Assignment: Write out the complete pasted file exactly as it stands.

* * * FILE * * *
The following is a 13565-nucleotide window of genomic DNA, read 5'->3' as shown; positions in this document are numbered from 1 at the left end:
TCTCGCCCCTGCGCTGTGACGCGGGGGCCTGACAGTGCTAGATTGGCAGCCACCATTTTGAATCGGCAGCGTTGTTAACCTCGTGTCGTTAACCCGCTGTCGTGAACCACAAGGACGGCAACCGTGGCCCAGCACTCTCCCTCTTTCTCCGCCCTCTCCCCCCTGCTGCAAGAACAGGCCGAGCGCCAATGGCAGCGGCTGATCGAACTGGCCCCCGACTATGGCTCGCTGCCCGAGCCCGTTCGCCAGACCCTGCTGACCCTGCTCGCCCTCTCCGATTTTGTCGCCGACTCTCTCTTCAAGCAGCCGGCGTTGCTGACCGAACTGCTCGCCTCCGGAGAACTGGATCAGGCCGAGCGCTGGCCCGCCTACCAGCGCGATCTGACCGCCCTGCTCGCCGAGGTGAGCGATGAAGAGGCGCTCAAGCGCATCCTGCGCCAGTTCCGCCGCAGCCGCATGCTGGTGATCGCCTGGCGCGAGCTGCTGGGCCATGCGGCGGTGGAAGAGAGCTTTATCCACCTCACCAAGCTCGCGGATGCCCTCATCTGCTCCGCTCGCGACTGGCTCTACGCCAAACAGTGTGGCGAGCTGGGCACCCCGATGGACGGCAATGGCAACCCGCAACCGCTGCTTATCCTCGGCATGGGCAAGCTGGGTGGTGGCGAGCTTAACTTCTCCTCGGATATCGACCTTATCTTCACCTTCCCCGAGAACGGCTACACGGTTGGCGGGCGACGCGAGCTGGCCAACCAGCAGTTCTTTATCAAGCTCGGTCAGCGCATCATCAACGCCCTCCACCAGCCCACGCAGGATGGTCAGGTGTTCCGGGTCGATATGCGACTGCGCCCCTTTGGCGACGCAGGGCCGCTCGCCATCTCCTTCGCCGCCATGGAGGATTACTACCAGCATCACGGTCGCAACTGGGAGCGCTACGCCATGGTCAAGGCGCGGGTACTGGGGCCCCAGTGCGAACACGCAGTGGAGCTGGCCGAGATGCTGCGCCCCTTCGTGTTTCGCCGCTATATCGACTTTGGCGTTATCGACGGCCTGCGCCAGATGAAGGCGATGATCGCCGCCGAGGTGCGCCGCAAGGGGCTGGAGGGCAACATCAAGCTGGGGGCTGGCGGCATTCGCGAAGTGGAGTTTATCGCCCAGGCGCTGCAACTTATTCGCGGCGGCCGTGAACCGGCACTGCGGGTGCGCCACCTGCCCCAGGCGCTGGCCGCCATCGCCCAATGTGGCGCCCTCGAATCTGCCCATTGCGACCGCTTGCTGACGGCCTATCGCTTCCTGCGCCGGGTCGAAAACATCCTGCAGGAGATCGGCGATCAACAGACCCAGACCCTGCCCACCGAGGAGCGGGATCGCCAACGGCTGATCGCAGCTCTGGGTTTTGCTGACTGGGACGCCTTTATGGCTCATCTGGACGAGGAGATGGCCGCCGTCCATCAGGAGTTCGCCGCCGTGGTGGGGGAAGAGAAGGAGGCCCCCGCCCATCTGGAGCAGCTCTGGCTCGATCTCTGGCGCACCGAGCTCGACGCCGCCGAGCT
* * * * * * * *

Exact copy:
The following is a 13565-nucleotide window of genomic DNA, read 5'->3' as shown; positions in this document are numbered from 1 at the left end:
TCTCGCCCCTGCGCTGTGACGCGGGGGCCTGACAGTGCTAGATTGGCAGCCACCATTTTGAATCGGCAGCGTTGTTAACCTCGTGTCGTTAACCCGCTGTCGTGAACCACAAGGACGGCAACCGTGGCCCAGCACTCTCCCTCTTTCTCCGCCCTCTCCCCCCTGCTGCAAGAACAGGCCGAGCGCCAATGGCAGCGGCTGATCGAACTGGCCCCCGACTATGGCTCGCTGCCCGAGCCCGTTCGCCAGACCCTGCTGACCCTGCTCGCCCTCTCCGATTTTGTCGCCGACTCTCTCTTCAAGCAGCCGGCGTTGCTGACCGAACTGCTCGCCTCCGGAGAACTGGATCAGGCCGAGCGCTGGCCCGCCTACCAGCGCGATCTGACCGCCCTGCTCGCCGAGGTGAGCGATGAAGAGGCGCTCAAGCGCATCCTGCGCCAGTTCCGCCGCAGCCGCATGCTGGTGATCGCCTGGCGCGAGCTGCTGGGCCATGCGGCGGTGGAAGAGAGCTTTATCCACCTCACCAAGCTCGCGGATGCCCTCATCTGCTCCGCTCGCGACTGGCTCTACGCCAAACAGTGTGGCGAGCTGGGCACCCCGATGGACGGCAATGGCAACCCGCAACCGCTGCTTATCCTCGGCATGGGCAAGCTGGGTGGTGGCGAGCTTAACTTCTCCTCGGATATCGACCTTATCTTCACCTTCCCCGAGAACGGCTACACGGTTGGCGGGCGACGCGAGCTGGCCAACCAGCAGTTCTTTATCAAGCTCGGTCAGCGCATCATCAACGCCCTCCACCAGCCCACGCAGGATGGTCAGGTGTTCCGGGTCGATATGCGACTGCGCCCCTTTGGCGACGCAGGGCCGCTCGCCATCTCCTTCGCCGCCATGGAGGATTACTACCAGCATCACGGTCGCAACTGGGAGCGCTACGCCATGGTCAAGGCGCGGGTACTGGGGCCCCAGTGCGAACACGCAGTGGAGCTGGCCGAGATGCTGCGCCCCTTCGTGTTTCGCCGCTATATCGACTTTGGCGTTATCGACGGCCTGCGCCAGATGAAGGCGATGATCGCCGCCGAGGTGCGCCGCAAGGGGCTGGAGGGCAACATCAAGCTGGGGGCTGGCGGCATTCGCGAAGTGGAGTTTATCGCCCAGGCGCTGCAACTTATTCGCGGCGGCCGTGAACCGGCACTGCGGGTGCGCCACCTGCCCCAGGCGCTGGCCGCCATCGCCCAATGTGGCGCCCTCGAATCTGCCCATTGCGACCGCTTGCTGACGGCCTATCGCTTCCTGCGCCGGGTCGAAAACATCCTGCAGGAGATCGGCGATCAACAGACCCAGACCCTGCCCACCGAGGAGCGGGATCGCCAACGGCTGATCGCAGCTCTGGGTTTTGCTGACTGGGACGCCTTTATGGCTCATCTGGACGAGGAGATGGCCGCCGTCCATCAGGAGTTCGCCGCCGTGGTGGGGGAAGAGAAGGAGGCCCCCGCCCATCTGGAGCAGCTCTGGCTCGATCTCTGGCGCACCGAGCTCGACGCCGCCGAGCT